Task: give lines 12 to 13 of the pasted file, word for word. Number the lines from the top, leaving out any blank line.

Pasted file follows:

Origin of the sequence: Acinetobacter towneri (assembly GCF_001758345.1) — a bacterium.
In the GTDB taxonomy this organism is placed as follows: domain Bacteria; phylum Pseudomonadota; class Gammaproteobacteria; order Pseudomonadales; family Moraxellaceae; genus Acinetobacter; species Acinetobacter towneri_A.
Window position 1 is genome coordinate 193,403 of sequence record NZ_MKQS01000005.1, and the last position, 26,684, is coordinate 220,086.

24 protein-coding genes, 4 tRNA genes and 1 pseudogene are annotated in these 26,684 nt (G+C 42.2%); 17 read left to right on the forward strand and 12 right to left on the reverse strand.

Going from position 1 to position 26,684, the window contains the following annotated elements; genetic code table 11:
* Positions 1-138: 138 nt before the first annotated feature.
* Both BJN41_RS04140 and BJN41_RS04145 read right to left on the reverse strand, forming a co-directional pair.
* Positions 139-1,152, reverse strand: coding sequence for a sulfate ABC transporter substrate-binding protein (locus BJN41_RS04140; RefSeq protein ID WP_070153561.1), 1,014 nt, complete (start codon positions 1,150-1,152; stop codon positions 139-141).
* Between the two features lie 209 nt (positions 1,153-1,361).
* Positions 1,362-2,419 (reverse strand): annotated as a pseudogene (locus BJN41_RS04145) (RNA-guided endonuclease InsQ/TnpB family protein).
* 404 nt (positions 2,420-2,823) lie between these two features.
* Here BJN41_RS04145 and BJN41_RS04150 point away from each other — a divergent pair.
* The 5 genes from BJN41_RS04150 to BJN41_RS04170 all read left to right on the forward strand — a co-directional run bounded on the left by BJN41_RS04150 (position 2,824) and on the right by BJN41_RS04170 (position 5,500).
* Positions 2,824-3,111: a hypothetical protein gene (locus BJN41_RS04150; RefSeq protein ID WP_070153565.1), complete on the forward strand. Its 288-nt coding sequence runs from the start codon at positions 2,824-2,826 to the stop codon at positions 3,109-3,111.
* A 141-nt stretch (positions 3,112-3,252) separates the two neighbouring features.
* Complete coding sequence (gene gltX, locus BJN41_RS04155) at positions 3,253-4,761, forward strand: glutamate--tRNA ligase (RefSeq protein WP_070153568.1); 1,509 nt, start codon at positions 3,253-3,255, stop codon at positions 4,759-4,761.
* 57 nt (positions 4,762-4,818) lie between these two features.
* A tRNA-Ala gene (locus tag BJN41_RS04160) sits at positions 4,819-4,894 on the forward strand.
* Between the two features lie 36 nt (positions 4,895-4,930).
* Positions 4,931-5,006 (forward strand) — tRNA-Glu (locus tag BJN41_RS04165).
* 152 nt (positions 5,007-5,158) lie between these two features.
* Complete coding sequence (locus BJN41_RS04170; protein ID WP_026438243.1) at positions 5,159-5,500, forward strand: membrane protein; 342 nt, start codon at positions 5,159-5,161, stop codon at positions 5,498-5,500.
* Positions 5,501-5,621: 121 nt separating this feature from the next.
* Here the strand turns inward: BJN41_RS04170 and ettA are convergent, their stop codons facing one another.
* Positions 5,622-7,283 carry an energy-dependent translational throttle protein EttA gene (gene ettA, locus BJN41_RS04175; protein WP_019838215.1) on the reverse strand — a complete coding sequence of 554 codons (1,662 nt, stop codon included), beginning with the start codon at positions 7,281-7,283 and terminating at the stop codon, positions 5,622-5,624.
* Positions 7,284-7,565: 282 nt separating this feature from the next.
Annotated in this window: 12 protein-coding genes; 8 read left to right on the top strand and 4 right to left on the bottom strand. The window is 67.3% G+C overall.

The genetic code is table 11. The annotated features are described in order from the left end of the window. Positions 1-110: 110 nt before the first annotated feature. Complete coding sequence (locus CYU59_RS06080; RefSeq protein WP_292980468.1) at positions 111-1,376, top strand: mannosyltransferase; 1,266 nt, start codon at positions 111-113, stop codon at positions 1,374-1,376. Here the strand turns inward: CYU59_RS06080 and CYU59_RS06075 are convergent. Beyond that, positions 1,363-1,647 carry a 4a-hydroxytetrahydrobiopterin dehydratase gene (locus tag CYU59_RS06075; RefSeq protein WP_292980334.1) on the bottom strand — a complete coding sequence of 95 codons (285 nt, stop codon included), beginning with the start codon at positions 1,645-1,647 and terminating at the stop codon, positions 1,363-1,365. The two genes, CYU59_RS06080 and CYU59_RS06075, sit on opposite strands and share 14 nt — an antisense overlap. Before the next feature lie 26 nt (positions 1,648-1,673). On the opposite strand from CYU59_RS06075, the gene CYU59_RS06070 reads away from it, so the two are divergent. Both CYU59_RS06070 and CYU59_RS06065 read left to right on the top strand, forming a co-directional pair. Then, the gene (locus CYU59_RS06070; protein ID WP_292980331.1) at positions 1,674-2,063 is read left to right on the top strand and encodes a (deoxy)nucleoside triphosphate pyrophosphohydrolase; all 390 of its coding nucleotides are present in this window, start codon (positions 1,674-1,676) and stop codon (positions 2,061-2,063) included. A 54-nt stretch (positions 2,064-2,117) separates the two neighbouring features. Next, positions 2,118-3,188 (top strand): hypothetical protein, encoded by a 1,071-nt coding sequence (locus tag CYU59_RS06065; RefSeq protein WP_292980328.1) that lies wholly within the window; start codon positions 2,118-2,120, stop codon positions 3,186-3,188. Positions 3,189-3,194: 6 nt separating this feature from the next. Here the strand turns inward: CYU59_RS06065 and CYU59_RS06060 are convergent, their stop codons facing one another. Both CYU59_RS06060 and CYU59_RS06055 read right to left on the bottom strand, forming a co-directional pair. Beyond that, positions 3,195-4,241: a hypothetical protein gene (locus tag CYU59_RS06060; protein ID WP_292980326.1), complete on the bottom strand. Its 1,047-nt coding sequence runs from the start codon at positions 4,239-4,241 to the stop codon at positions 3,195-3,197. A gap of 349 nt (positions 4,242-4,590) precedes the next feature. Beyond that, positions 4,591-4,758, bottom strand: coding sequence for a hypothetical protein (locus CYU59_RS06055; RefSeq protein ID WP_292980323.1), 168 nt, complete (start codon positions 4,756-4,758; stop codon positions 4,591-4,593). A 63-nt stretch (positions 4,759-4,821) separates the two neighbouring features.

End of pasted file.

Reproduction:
* Here BJN41_RS04145 and BJN41_RS04150 point away from each other — a divergent pair.
* The 5 genes from BJN41_RS04150 to BJN41_RS04170 all read left to right on the forward strand — a co-directional run bounded on the left by BJN41_RS04150 (position 2,824) and on the right by BJN41_RS04170 (position 5,500).